Arthritis & Rheumatism, Volume 60,
October 2009 Abstract Supplement
The 2009 ACR/ARHP Annual Scientific Meeting
Philadelphia October 16-21, 2009.
A Randomized, Double-Blind, Placebo-Controlled Clinical Trial of Milnacipran 100 Mg/Day for the Management of Fibromyalgia: Results From a 2-Week Discontinuation Phase
Saxe1, Philippe A., Arnold2, Lesley M., Gendreau3, R. Michael, Spera4, Allan, Gendreau3, Judy, Wang4, Yong
A randomized controlled trial in fibromyalgia (FM) patients demonstrated significant improvements with milnacipran (MLN) 100 mg/d vs placebo (PBO) in measures of pain, global status, and physical function. Patients completing 12 weeks of stable-dose treatment were rerandomized to a 2-week, double-blind, placebo-controlled discontinuation phase to assess durability of efficacy and possible withdrawal effects of MLN 100 mg/d.
Patients completing the stable-dose phase were assigned to a discontinuation phase where patients initially assigned to PBO remained on PBO (n=359) and patients treated with MLN 100 mg/d were rerandomized and switched to PBO (n=178) or maintained on MLN 100 mg/d (n=178). Efficacy assessments included changes during the discontinuation phase in 24-h recall pain (e-diary), Patient Global Impression of Change (PGIC), SF-36 Physical Component Summary (PCS), Fibromyalgia Impact Questionnaire (FIQ), Brief Pain Inventory (BPI), Multidimensional Fatigue Inventory (MFI), and Multiple Ability Self-Report Questionnaire (MASQ).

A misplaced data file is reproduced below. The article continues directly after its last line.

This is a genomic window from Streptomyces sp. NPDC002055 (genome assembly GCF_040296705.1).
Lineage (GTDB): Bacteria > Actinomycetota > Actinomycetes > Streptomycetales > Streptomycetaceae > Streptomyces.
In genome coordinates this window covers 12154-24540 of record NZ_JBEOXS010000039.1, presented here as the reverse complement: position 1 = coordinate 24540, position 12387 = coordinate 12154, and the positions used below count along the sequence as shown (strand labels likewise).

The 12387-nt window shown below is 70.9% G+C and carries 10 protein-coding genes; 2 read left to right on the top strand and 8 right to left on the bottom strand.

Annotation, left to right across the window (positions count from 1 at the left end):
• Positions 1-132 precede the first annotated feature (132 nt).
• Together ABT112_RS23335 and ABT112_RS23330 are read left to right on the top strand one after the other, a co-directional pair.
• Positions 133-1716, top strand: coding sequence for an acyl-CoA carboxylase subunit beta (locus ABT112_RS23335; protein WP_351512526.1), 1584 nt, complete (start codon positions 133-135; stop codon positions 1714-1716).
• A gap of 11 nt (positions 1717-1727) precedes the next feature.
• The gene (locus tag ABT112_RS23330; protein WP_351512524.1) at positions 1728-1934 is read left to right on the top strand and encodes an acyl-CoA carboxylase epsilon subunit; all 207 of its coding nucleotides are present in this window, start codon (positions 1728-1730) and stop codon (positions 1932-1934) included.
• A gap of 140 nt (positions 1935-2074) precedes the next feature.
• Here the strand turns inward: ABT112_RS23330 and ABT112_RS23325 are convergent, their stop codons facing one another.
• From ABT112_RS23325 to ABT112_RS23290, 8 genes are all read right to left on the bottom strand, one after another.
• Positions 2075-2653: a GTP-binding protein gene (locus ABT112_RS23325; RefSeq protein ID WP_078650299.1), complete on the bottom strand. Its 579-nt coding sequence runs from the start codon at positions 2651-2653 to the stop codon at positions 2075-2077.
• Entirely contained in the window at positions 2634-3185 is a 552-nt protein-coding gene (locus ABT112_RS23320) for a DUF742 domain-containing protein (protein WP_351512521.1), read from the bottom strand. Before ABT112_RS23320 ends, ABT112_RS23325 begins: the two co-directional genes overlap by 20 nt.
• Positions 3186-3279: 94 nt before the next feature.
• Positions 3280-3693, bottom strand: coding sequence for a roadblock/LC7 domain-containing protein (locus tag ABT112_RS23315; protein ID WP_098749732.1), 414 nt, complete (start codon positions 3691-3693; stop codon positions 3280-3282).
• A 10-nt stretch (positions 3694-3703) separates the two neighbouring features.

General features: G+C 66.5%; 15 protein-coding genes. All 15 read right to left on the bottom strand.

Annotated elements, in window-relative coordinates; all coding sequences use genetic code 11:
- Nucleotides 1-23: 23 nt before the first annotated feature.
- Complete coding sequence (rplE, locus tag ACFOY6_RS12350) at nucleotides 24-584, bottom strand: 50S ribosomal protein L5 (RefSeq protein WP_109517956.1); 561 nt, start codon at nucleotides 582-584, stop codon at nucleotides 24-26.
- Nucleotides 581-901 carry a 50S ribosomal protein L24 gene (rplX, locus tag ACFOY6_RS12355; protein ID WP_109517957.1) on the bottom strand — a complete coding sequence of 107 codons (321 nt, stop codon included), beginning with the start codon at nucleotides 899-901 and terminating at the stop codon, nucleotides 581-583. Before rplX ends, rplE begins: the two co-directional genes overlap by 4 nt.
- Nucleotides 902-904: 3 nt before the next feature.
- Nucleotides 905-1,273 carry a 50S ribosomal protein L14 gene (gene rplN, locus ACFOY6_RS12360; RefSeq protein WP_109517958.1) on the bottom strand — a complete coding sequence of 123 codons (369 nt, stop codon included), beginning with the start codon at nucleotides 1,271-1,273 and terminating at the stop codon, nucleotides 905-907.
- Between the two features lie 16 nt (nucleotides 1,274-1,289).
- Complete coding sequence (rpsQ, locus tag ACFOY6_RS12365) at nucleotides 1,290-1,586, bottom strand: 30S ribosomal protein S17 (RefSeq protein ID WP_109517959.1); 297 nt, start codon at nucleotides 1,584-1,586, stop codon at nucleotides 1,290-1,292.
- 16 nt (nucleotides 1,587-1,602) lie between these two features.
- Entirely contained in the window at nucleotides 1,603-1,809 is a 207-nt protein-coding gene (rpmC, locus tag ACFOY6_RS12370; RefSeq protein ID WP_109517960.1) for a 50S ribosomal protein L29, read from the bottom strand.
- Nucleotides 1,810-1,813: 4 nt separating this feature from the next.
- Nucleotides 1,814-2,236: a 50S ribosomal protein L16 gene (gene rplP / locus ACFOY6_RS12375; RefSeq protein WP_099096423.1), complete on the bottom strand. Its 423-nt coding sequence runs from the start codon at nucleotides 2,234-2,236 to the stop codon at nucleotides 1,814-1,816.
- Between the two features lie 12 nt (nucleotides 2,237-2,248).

715 patients entered the discontinuation phase; 5 patients discontinued before the final study visit (2 PBO; 2 MLN rerandomized to PBO; 1 continuing on MLN). Two weeks after removal of active drug, the proportion of 3-measure composite responders ('30% improvement in 24-h recall pain; PGIC <=2; and >=6-point improvement in SF-36 PCS) was significantly reduced in patients rerandomized from MLN to PBO compared with patients maintained on MLN (P<.05). Patients rerandomized from MLN to PBO had an 11.4% increase in 24-h recall pain scores during the discontinuation phase compared with 5.2% and 3.2% increases for patients remaining on MLN or PBO, respectively. Patients rerandomized to PBO also had at least a 2-fold worse change in BPI average pain, PGIC, FIQ, SF-36 PCS, MFI, and MASQ scores than patients remaining on PBO or MLN. In patients discontinuing MLN and rerandomized to PBO, supine systolic blood pressure returned to prestudy baseline values, diastolic blood pressure returned to within 1 mm Hg, and pulse returned to within 4 bpm; values for patients continuing with MLN treatment remained unchanged. Incidences of newly-emergent adverse events (NEAE) were lower in patients discontinuing MLN (16.3%) than in patients remaining on MLN (18.0%) or PBO (19.2%). On abrupt discontinuation of MLN, no NEAE occurred in >=2% of patients.
Patients discontinuing milnacipran experienced a loss of therapeutic effect in multiple efficacy parameters, including the proportion of 3-measure composite responders compared with patients maintained on milnacipran. Abrupt withdrawal of milnacipran did not appear to result in new safety concerns in this study.
To cite this abstract, please use the following information:
Saxe, Philippe A., Arnold, Lesley M., Gendreau, R. Michael, Spera, Allan, Gendreau, Judy, Wang, Yong; A Randomized, Double-Blind, Placebo-Controlled Clinical Trial of Milnacipran 100 Mg/Day for the Management of Fibromyalgia: Results From a 2-Week Discontinuation Phase [abstract]. Arthritis Rheum 2009;60 Suppl 10 :1421